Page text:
A site that has become just as well known as the birthplace of Christ is the separation wall between Israel and Palestine. The separation wall has been talked about a lot in recent months with comparisons made to the proposed Trump wall on the Southern border of the US. The separation wall is a serious wall—5 meters high and protected with barbed wire, it stretches for a massive 440 km.
My experience in Bethlehem was great, I took a tour from Jerusalem and everything was well organized. I learned a lot about the biblical history; it was interesting and I felt 100% safe the whole time.
North Korea by Agness and Cez from Etramping.com
North Korea is a country that often times receives so much bad press. While we often read the news of nuclear weapons, the antics of their leaders, and their military confrontation with South Korea and the USA, our trip to North Korea is something we won’t forget: a good one. We have learned that there’s much more to the country than Kim Jong Un, nuclear missiles, and political oppression. For us, it was an adventure of a lifetime, to a place not many people get to go, to see what is an ordinary life is like for its people, and to build bridges between North Korea citizens and the outside world. We truly believe as long as you are careful about what you pack and follow the rules, it is incredibly safe.
We went to North Korea with Tongil Tours and met the tour group for the first time when we arrived in Pyongyang. Pretty much everyone we met was incredibly nice and amicable. If you like traveling to see a mix of culture and history then North Korea is one of the best places. There are so many fascinating sites to visit, all of which have unique histories. One of the best sites our tour group took us to see was the famous Mansu Hill Monument of Kim Il Sung and Kim Jong Il. Moreover, did you know that North Korea brews incredibly good beer? It’s called Taedong and it really does taste good. Even groups like the BBC can’t deny it.
You also get to see a lot of the people in North Korea too,—whether it’s those commuting to work in the morning or people enjoying themselves at the Kaeson Youth Park. Just prepare yourself for seeing a load of things that will challenge your perception of North Korea: probably for the better.
Venezuela by Claire Sturzaker from Tales of a Backpacker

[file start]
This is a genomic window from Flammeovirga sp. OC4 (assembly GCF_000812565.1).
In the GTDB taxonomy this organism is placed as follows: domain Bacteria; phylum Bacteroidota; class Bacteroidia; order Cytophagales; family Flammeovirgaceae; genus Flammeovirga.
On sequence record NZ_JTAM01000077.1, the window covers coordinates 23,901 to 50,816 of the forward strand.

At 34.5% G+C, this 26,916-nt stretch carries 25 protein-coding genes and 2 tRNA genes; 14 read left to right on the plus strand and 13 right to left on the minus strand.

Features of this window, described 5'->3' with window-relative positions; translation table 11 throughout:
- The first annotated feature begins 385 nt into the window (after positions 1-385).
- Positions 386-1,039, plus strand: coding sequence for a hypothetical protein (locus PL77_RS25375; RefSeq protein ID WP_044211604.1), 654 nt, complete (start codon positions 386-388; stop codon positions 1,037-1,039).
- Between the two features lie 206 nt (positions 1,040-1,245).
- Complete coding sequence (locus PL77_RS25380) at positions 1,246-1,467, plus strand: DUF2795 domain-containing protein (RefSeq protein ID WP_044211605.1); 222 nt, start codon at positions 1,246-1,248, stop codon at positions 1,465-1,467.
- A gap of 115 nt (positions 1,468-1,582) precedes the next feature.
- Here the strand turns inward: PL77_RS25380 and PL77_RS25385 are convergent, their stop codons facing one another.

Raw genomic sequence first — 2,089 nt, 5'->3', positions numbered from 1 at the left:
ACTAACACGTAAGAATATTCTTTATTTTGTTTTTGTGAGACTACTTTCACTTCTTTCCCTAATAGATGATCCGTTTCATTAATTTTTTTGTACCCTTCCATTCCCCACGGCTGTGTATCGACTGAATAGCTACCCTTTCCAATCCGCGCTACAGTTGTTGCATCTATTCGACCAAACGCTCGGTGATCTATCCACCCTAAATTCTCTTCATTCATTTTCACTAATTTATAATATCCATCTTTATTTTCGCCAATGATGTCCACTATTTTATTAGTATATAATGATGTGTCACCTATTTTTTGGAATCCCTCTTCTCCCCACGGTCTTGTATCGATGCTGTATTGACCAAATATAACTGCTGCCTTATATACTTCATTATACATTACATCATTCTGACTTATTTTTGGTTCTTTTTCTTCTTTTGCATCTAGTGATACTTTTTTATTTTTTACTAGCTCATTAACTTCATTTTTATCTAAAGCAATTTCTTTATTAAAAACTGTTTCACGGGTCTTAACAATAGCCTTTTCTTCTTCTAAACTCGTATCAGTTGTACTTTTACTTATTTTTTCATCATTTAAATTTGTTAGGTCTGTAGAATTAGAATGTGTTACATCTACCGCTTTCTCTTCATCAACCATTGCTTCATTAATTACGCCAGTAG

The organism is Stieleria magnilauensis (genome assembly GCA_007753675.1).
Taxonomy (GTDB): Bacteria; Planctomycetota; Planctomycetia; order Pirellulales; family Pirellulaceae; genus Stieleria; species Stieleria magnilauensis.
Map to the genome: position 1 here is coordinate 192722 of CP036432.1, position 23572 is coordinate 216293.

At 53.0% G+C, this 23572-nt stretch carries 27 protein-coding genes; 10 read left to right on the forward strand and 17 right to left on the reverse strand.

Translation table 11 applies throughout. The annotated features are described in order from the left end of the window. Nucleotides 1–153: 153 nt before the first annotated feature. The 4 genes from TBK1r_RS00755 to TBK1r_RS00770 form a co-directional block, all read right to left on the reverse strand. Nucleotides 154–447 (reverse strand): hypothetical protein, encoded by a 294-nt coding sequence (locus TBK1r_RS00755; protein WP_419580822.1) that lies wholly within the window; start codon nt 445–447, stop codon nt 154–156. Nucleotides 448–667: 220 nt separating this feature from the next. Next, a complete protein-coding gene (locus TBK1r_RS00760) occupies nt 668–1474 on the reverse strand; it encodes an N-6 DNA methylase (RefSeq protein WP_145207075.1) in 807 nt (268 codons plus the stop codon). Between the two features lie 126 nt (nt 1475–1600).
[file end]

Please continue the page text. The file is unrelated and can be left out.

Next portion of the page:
I was lucky to go to Venezuela in January 2016. I wouldn’t go back now though. I only went because a friend of mine from Caracas invited me to visit her for Christmas. It wasn’t easy at the time, and now, with the escalating protests, it is more dangerous than ever.
The socialist government has mismanaged Venezuela’s resources to the extent that there is no medicine in hospitals, no food in shops, and people are starving. Last year, I saw signs of things to come, with people queuing for bread that would run out and families living in homes behind bars, afraid to go out after dark in case they were robbed at gunpoint. That was in Caracas though.
Outside of the capital, I caught a glimpse of the real Venezuela, beyond the chaos. I stayed in a lodge on the Orinoco River and fished for piranha, took a canoe to Angel Falls and swam in the pools below, and hiked the ‘Lost World’ of Mount Roraima, awed by the spectacular horizon as the flat-topped mountains loomed over our camp. Venezuela’s beauty and the kindness of its people are real reasons to visit. The situation there has to come to an end soon, and I hope that Venezuela can come through this, and fulfill its potential as the richest country in South America.
Iraq by Joan Torres from Against the Compass
In the most northern part of Iraq, bordering Turkey and Iran, there is a beautiful, tiny piece of land called Iraqi Kurdistan, which is an autonomous region whose inhabitants, the Kurds, have several cultural differences from the rest of their Arab neighbors, represented in their food, clothes, and language.
With plenty of historical sites and cities that date from thousands of years, a beautiful mountainous region composed of snowed peaks and lush green meadows, and some of the most hospitable people in the world, Kurdistan is the ultimate experience and, most importantly, a region where all travelers can feel safe, very far away from what the media says about Iraq.